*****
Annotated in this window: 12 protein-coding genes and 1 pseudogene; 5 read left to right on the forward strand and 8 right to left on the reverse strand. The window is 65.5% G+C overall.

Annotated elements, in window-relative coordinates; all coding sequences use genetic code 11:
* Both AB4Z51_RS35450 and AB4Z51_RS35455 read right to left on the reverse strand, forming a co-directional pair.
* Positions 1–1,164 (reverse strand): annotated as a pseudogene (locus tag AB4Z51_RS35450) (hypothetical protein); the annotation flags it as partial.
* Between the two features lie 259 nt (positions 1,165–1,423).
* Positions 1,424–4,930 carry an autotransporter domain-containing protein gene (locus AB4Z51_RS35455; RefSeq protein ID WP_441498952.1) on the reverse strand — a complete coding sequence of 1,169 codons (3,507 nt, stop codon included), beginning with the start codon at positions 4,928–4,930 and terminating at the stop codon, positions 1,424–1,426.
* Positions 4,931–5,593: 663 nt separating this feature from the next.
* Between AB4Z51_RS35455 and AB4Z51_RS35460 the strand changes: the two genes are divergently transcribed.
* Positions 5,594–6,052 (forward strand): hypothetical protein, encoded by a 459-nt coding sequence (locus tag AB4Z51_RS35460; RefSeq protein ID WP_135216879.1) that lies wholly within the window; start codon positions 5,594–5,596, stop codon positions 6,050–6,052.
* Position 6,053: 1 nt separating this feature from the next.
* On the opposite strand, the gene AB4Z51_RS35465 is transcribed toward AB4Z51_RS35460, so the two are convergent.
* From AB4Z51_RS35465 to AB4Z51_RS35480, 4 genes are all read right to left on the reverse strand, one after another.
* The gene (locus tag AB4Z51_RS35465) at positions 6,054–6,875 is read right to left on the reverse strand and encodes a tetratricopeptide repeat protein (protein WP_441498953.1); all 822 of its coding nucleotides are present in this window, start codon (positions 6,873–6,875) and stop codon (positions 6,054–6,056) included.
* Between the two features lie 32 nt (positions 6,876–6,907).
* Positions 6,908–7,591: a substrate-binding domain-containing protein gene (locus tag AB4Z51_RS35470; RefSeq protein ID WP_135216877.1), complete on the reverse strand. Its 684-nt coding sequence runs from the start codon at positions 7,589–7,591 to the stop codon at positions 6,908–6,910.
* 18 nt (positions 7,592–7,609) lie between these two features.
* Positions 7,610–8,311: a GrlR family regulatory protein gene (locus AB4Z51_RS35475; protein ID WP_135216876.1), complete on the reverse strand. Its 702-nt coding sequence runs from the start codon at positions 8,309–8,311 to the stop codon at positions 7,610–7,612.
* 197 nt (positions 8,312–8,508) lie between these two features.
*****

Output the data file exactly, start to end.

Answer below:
Annotated in this window: 12 protein-coding genes and 1 pseudogene; 5 read left to right on the forward strand and 8 right to left on the reverse strand. The window is 65.5% G+C overall.

Annotated elements, in window-relative coordinates; all coding sequences use genetic code 11:
* Both AB4Z51_RS35450 and AB4Z51_RS35455 read right to left on the reverse strand, forming a co-directional pair.
* Positions 1–1,164 (reverse strand): annotated as a pseudogene (locus tag AB4Z51_RS35450) (hypothetical protein); the annotation flags it as partial.
* Between the two features lie 259 nt (positions 1,165–1,423).
* Positions 1,424–4,930 carry an autotransporter domain-containing protein gene (locus AB4Z51_RS35455; RefSeq protein ID WP_441498952.1) on the reverse strand — a complete coding sequence of 1,169 codons (3,507 nt, stop codon included), beginning with the start codon at positions 4,928–4,930 and terminating at the stop codon, positions 1,424–1,426.
* Positions 4,931–5,593: 663 nt separating this feature from the next.
* Between AB4Z51_RS35455 and AB4Z51_RS35460 the strand changes: the two genes are divergently transcribed.
* Positions 5,594–6,052 (forward strand): hypothetical protein, encoded by a 459-nt coding sequence (locus tag AB4Z51_RS35460; RefSeq protein ID WP_135216879.1) that lies wholly within the window; start codon positions 5,594–5,596, stop codon positions 6,050–6,052.
* Position 6,053: 1 nt separating this feature from the next.
* On the opposite strand, the gene AB4Z51_RS35465 is transcribed toward AB4Z51_RS35460, so the two are convergent.
* From AB4Z51_RS35465 to AB4Z51_RS35480, 4 genes are all read right to left on the reverse strand, one after another.
* The gene (locus tag AB4Z51_RS35465) at positions 6,054–6,875 is read right to left on the reverse strand and encodes a tetratricopeptide repeat protein (protein WP_441498953.1); all 822 of its coding nucleotides are present in this window, start codon (positions 6,873–6,875) and stop codon (positions 6,054–6,056) included.
* Between the two features lie 32 nt (positions 6,876–6,907).
* Positions 6,908–7,591: a substrate-binding domain-containing protein gene (locus tag AB4Z51_RS35470; RefSeq protein ID WP_135216877.1), complete on the reverse strand. Its 684-nt coding sequence runs from the start codon at positions 7,589–7,591 to the stop codon at positions 6,908–6,910.
* 18 nt (positions 7,592–7,609) lie between these two features.
* Positions 7,610–8,311: a GrlR family regulatory protein gene (locus AB4Z51_RS35475; protein ID WP_135216876.1), complete on the reverse strand. Its 702-nt coding sequence runs from the start codon at positions 8,309–8,311 to the stop codon at positions 7,610–7,612.
* 197 nt (positions 8,312–8,508) lie between these two features.